SAN FRANCISCO (TND) — As San Francisco mulls giving qualifying Black citizens millions of dollars in reparations, one city supervisor wants to establish an official city reparations office, and is asking for $50 million to do so.
San Francisco Supervisor Shamann Walton proposed at a Tuesday Board of Supervisors meeting that the city set aside the large sum of cash so that an "Office of Reparations" can be established to vet the eligibility of prospective reparations recipients.
Today, I'm again asking for my colleagues to support a supplemental appropriation for $50 million in order to establish the office of reparations and to implement approved recommendations in this fiscal year," Walton announced at the Tuesday meeting.
The supplemental will specifically be for reparations only and it will guarantee money in this budget cycle," Walton added. "As the final report will be received very soon, to set up an office of reparations, which is already a recommendation."
Walton said the office would establish a database that would be used for the vetting process, and that the work would begin "almost immediately upon approval."
The city supervisor also said that he is requesting legislation from the San Francisco City Attorney's Office to create the Office of Reparations housed under his city's Human Rights Commission.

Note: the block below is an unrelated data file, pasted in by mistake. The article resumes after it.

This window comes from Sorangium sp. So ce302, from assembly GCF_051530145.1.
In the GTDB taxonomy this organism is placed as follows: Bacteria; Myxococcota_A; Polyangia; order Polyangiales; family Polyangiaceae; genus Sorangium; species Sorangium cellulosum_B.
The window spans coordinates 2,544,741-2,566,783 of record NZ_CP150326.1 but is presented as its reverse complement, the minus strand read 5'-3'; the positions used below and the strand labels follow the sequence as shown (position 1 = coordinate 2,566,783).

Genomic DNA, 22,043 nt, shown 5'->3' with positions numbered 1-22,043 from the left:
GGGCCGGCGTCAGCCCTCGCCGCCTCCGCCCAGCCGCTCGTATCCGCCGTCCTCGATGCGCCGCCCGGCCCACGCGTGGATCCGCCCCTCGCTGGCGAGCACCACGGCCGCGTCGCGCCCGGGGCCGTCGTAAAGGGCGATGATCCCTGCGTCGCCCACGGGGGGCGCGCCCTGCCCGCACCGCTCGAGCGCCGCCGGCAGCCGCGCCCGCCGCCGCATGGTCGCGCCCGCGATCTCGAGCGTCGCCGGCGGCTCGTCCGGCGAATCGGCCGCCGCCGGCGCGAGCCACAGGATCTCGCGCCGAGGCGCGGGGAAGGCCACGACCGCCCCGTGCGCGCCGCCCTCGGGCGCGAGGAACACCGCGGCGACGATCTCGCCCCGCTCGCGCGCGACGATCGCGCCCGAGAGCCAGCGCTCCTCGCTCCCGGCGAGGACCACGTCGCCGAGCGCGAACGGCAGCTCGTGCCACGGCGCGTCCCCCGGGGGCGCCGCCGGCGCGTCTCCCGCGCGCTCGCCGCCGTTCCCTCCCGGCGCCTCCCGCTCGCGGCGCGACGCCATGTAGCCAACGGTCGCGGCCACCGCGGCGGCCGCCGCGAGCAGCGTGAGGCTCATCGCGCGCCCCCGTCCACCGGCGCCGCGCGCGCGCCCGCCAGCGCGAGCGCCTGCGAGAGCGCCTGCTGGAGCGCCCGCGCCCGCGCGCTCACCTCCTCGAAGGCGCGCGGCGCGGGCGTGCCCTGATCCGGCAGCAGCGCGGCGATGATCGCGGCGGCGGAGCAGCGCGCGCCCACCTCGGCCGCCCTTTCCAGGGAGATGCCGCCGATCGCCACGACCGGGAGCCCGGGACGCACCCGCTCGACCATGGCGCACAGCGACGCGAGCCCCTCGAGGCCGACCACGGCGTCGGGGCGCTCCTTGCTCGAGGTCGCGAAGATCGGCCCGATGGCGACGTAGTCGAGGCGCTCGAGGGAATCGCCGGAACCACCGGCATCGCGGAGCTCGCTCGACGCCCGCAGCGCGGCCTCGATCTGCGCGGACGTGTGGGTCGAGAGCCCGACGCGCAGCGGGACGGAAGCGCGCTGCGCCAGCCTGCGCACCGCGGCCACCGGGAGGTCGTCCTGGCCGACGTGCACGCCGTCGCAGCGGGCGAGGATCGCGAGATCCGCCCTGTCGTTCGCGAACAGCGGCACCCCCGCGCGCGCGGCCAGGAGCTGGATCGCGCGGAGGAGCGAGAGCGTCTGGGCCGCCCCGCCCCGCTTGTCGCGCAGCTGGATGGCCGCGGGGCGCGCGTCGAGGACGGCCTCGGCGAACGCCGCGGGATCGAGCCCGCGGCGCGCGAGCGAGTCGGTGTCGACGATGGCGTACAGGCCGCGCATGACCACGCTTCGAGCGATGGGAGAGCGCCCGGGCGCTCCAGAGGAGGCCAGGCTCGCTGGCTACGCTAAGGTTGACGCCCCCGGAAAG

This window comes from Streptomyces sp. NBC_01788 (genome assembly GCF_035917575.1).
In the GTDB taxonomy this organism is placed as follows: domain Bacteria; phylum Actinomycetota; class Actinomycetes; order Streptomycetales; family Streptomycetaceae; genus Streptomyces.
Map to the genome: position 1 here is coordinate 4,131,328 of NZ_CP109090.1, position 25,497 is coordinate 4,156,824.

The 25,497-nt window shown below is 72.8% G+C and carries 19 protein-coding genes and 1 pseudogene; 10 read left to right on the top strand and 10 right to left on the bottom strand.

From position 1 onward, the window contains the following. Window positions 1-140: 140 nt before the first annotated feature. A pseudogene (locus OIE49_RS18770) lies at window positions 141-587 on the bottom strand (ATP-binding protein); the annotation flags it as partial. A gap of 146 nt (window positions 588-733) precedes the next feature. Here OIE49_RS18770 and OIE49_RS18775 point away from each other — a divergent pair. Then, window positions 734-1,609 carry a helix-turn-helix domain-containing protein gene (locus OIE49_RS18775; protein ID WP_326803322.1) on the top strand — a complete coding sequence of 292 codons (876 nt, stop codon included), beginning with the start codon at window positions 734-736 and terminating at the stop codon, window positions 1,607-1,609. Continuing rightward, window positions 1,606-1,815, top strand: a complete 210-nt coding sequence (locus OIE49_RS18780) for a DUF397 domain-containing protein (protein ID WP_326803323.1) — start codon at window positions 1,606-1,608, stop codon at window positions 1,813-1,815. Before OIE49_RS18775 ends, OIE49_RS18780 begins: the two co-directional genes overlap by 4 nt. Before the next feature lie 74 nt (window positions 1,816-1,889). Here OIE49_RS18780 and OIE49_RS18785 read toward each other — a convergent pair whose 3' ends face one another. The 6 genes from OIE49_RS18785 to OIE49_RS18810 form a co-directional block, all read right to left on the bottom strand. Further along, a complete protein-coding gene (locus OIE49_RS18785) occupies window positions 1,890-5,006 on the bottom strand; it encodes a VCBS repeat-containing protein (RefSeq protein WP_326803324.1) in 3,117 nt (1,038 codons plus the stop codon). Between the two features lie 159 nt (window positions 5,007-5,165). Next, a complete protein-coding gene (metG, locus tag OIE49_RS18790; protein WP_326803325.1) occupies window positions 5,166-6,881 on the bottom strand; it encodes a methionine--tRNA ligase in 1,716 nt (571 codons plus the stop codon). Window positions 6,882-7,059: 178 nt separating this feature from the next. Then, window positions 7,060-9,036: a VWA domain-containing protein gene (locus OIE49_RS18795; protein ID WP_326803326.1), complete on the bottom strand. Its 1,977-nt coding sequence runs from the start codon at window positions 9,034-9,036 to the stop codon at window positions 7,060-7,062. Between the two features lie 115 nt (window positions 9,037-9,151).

It is time for us to prove that we support repairing the harm that has created so many negative outcomes and wealth disparities for Black people in this city, by design!" Walton wrote in an Instagram post featuring a video clip of his statements.
San Francisco city leadership has already unanimously voted to accept a draft plan for reparations.
Under that plan, Black residents of the city would receive a one-time payment of $5 million, complete and full forgiveness of their personal debt, an annual income of $97,000 and the ability to buy a home within San Francisco city limits for just $1.
Estimates claim the reparations plan will cost San Francisco more than $100 billion.
The plan has been stirring controversy since its inception. Even the San Francisco chapter of the NAACP rejected the proposal, arguing reparations should be made in the form of investments and opportunities, not cash payments.
We strongly believe that creating and funding programs that can improve the lives of those who have been impacted by racism and discrimination is the best path forward toward equality and justice," San Francisco NAACP President Amos Brown said in a statement.
Polling also shows that a majority of Americans don’t support reparations. However, there are apparent differences in opinion on the topic across demographics.
Pew Research Center data shows 77% of Black Americans are in favor of reparations, while only 18% of Caucasian Americans say the same.
San Francisco's Reparations Advisory Committee has argued that its proposals are necessary to right past wrongs perpetrated against Black residents of the city.
The committee is meeting monthly until its presentation of its final recommendations in June.
The San Francisco Board of Supervisors is expected to implement the committee's recommendations at its next meeting on potential reparations on Sept. 19.